Monday, March 29

On the radar: Power couple Andrea Swensson (music editor at City Pages) and Ben Clark bring their MP3-laden laptop to Grumpy’s NE tonight for Minnesota Music Monday. Ask them how they got lost in the middle of the night on the back roads of Oklahoma in a van with Solid Gold.

Under the radar: Monday nights on MTN now feature two back-to-back shows created by members of the Freaky Deeky family. At 9:00 it’s the brand new Show and Tell Show and Tell, in which Ashley Sierra and Eric Zuelke psychoanalyze Minneapolis children on the basis of the children’s modest possessions. At 9:30 it’s Philo, a call-in show in which a comic book materializes in front of your eyes and the hapless title character is utterly at your whim.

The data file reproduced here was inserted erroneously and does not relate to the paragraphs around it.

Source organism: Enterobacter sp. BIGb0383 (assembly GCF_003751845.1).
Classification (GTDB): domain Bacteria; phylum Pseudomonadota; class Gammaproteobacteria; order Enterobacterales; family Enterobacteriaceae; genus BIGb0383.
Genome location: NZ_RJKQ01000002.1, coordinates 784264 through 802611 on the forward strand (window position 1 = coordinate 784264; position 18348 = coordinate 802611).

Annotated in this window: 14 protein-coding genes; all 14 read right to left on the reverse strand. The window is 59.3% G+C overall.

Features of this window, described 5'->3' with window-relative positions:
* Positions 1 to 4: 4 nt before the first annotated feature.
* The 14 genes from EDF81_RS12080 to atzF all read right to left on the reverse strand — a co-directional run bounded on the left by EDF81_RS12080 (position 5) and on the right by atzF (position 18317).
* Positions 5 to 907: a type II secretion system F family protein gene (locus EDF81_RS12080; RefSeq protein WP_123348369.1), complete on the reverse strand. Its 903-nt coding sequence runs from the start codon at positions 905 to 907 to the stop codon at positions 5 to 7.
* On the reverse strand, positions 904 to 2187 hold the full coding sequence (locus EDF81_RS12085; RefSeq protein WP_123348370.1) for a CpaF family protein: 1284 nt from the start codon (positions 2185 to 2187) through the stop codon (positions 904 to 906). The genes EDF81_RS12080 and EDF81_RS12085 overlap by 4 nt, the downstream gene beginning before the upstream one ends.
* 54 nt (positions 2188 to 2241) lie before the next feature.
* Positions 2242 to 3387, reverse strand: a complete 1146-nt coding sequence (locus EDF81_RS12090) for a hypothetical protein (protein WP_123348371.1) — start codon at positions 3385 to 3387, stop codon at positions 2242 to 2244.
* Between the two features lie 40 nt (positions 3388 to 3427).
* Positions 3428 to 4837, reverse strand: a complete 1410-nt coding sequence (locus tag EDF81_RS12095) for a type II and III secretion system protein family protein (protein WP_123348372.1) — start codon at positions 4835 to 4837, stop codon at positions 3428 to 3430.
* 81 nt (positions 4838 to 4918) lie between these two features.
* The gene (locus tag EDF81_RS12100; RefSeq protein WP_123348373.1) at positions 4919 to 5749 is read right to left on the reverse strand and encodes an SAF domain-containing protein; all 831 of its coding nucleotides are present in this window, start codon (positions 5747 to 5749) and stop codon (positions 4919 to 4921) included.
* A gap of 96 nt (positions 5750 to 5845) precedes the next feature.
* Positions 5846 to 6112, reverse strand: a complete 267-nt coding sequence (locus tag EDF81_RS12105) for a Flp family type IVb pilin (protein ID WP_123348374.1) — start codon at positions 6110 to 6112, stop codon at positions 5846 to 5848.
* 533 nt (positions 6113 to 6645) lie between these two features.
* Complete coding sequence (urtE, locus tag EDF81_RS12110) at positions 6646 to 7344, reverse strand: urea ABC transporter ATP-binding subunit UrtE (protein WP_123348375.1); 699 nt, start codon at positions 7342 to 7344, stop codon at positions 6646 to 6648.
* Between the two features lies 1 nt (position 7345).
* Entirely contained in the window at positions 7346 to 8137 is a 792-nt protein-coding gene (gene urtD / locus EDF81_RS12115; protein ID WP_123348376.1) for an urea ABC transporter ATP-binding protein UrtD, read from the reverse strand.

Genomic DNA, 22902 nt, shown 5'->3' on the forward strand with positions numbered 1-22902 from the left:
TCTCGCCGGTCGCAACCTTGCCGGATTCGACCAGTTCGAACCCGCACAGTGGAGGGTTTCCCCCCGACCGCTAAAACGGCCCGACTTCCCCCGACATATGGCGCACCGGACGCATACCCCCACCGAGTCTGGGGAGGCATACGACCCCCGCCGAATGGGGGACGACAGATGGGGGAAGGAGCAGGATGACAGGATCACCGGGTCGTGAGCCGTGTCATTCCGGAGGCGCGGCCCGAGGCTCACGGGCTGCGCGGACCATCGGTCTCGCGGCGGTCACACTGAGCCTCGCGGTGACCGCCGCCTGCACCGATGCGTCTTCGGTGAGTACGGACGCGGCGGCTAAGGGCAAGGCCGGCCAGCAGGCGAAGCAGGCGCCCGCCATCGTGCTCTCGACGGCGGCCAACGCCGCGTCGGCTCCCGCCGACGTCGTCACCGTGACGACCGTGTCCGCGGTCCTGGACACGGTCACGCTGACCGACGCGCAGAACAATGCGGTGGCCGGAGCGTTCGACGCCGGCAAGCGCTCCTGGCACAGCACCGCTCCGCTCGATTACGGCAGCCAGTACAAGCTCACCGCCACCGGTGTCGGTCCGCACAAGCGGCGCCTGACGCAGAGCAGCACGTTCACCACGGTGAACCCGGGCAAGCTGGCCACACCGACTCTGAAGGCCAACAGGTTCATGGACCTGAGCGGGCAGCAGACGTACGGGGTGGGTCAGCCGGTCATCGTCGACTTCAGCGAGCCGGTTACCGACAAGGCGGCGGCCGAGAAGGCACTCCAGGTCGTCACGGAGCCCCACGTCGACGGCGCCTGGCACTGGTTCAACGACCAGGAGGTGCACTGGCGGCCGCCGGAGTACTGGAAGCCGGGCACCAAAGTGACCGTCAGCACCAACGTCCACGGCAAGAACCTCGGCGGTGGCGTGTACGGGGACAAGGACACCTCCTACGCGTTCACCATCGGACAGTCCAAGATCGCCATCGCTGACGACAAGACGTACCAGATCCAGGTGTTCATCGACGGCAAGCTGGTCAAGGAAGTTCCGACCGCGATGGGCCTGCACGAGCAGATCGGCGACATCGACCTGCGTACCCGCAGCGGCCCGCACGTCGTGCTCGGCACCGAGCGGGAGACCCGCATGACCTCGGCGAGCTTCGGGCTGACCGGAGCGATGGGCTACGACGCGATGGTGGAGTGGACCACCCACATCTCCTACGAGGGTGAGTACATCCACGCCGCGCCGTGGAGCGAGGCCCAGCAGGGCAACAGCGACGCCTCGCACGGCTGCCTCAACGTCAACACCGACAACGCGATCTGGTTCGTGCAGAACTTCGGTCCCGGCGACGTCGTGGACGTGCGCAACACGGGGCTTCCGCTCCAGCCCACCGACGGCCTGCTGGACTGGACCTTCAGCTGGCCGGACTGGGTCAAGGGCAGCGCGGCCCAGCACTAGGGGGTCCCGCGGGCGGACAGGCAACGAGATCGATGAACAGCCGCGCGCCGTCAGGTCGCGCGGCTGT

Tuesday, March 30

On the radar: Those who enjoyed the Noël Coward songs featured in Brief Encounter will want to see Coward’s Women, a musical revue produced by Production House (what?) and opening tonight for a brief run at the Guthrie.

Under the radar: Hefting a shovel along with her accordion, Simone Perrin channels Hedy Lamarr in a show co-written with Kevin Kling. As though any further confirmation were needed, the Tom Waits allusion in the capsule summary of The Secret Life of Hedy Lamarr seals the deal—this is going to be a weird one.

Wednesday, March 31